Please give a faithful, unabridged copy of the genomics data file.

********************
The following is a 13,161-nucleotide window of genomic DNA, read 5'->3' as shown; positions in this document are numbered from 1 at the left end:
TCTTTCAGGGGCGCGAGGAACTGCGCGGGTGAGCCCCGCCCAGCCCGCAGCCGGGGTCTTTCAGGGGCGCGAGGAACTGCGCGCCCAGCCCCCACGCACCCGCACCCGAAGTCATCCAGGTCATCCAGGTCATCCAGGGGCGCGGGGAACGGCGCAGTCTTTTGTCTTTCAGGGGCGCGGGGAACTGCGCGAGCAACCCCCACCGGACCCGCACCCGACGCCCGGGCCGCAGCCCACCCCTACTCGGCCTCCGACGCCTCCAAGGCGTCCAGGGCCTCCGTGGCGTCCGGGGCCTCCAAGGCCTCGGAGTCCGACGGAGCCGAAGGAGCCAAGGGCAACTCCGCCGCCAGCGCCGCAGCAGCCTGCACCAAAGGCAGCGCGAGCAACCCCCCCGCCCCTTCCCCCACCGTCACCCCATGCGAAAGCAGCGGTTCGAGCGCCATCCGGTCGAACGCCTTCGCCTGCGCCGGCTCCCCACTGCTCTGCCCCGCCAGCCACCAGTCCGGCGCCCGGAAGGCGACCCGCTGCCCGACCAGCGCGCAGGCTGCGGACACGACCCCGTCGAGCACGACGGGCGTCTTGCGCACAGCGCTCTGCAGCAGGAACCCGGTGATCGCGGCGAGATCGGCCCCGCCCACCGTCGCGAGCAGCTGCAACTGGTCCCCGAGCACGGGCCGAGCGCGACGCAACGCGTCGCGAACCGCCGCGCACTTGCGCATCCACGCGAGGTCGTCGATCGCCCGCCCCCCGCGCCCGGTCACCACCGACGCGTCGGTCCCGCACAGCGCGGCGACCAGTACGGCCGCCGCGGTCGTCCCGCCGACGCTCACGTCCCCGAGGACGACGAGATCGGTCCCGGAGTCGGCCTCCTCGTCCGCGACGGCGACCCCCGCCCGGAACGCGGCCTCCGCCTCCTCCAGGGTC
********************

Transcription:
The following is a 13,161-nucleotide window of genomic DNA, read 5'->3' as shown; positions in this document are numbered from 1 at the left end:
TCTTTCAGGGGCGCGAGGAACTGCGCGGGTGAGCCCCGCCCAGCCCGCAGCCGGGGTCTTTCAGGGGCGCGAGGAACTGCGCGCCCAGCCCCCACGCACCCGCACCCGAAGTCATCCAGGTCATCCAGGTCATCCAGGGGCGCGGGGAACGGCGCAGTCTTTTGTCTTTCAGGGGCGCGGGGAACTGCGCGAGCAACCCCCACCGGACCCGCACCCGACGCCCGGGCCGCAGCCCACCCCTACTCGGCCTCCGACGCCTCCAAGGCGTCCAGGGCCTCCGTGGCGTCCGGGGCCTCCAAGGCCTCGGAGTCCGACGGAGCCGAAGGAGCCAAGGGCAACTCCGCCGCCAGCGCCGCAGCAGCCTGCACCAAAGGCAGCGCGAGCAACCCCCCCGCCCCTTCCCCCACCGTCACCCCATGCGAAAGCAGCGGTTCGAGCGCCATCCGGTCGAACGCCTTCGCCTGCGCCGGCTCCCCACTGCTCTGCCCCGCCAGCCACCAGTCCGGCGCCCGGAAGGCGACCCGCTGCCCGACCAGCGCGCAGGCTGCGGACACGACCCCGTCGAGCACGACGGGCGTCTTGCGCACAGCGCTCTGCAGCAGGAACCCGGTGATCGCGGCGAGATCGGCCCCGCCCACCGTCGCGAGCAGCTGCAACTGGTCCCCGAGCACGGGCCGAGCGCGACGCAACGCGTCGCGAACCGCCGCGCACTTGCGCATCCACGCGAGGTCGTCGATCGCCCGCCCCCCGCGCCCGGTCACCACCGACGCGTCGGTCCCGCACAGCGCGGCGACCAGTACGGCCGCCGCGGTCGTCCCGCCGACGCTCACGTCCCCGAGGACGACGAGATCGGTCCCGGAGTCGGCCTCCTCGTCCGCGACGGCGACCCCCGCCCGGAACGCGGCCTCCGCCTCCTCCAGGGTC